Structural basis for ineffective T-cell responses to MHC anchor residue-improved "heteroclitic" peptides.Madura, F., Rizkallah, P.J., Holland, C.J., Fuller, A., Bulek, A., Godkin, A.J., Schauenburg, A.J., Cole, D.K., Sewell, A.K.
(2015) Eur J Immunol 45: 584-591
- PubMed: 25471691
- DOI: 10.1002/eji.201445114
- Primary Citation of Related Structures:
- PubMed Abstract:
MHC anchor residue-modified "heteroclitic" peptides have been used in many cancer vaccine trials and often induce greater immune responses than the wild-type peptide. The best-studied system to date is the decamer MART-1/Melan-A26-35 peptide, EAAGIGI ...
MHC anchor residue-modified "heteroclitic" peptides have been used in many cancer vaccine trials and often induce greater immune responses than the wild-type peptide. The best-studied system to date is the decamer MART-1/Melan-A26-35 peptide, EAAGIGILTV, where the natural alanine at position 2 has been modified to leucine to improve human leukocyte antigen (HLA)-A*0201 anchoring. The resulting ELAGIGILTV peptide has been used in many studies. We recently showed that T cells primed with the ELAGIGILTV peptide can fail to recognize the natural tumor-expressed peptide efficiently, thereby providing a potential molecular reason for why clinical trials of this peptide have been unsuccessful. Here, we solved the structure of a TCR in complex with HLA-A*0201-EAAGIGILTV peptide and compared it with its heteroclitic counterpart , HLA-A*0201-ELAGIGILTV. The data demonstrate that a suboptimal anchor residue at position 2 enables the TCR to "pull" the peptide away from the MHC binding groove, facilitating extra contacts with both the peptide and MHC surface. These data explain how a TCR can distinguish between two epitopes that differ by only a single MHC anchor residue and demonstrate how weak MHC anchoring can enable an induced-fit interaction with the TCR. Our findings constitute a novel demonstration of the extreme sensitivity of the TCR to minor alterations in peptide conformation.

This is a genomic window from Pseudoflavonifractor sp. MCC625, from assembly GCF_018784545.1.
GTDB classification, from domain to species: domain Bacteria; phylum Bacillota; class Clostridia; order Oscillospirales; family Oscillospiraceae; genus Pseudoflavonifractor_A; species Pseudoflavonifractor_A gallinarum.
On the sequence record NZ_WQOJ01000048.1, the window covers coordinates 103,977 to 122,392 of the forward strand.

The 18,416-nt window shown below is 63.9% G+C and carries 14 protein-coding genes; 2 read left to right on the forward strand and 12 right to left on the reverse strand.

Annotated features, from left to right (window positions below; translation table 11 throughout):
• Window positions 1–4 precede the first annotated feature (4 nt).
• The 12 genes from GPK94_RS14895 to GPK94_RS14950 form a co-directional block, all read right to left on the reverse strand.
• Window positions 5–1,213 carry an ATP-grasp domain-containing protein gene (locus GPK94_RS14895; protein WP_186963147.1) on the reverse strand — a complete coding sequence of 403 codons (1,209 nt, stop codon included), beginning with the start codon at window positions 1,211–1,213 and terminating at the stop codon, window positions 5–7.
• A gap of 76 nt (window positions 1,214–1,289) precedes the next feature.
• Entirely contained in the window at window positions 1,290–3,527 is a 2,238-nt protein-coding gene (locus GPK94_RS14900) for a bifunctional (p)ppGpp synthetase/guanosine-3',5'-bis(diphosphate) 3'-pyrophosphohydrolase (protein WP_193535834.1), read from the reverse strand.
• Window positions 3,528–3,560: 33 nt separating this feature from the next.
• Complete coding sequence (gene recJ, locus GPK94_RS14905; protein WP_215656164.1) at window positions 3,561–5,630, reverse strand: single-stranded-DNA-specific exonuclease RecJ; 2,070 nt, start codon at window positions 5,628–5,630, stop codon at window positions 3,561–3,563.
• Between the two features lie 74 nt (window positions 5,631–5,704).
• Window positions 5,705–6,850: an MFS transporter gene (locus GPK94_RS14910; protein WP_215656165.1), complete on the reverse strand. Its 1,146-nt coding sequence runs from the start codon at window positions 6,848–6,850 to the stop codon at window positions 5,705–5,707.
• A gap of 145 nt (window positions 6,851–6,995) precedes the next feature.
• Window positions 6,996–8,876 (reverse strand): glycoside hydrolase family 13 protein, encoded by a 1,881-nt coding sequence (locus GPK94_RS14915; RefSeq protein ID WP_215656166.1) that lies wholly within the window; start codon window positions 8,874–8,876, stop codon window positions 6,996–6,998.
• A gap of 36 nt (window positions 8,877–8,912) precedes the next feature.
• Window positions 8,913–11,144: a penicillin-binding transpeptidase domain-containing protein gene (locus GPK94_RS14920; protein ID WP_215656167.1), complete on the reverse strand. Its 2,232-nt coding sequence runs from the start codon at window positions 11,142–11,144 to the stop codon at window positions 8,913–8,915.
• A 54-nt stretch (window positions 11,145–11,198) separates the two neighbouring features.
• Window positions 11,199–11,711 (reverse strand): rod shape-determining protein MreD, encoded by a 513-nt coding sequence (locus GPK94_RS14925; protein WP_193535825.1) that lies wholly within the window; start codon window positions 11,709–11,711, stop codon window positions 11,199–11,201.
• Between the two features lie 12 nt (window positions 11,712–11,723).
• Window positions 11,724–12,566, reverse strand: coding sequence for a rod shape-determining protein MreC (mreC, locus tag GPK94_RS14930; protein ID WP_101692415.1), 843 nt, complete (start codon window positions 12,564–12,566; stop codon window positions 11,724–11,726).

Division of Infection and Immunity, Cardiff University School of Medicine, Heath Park, Cardiff, UK.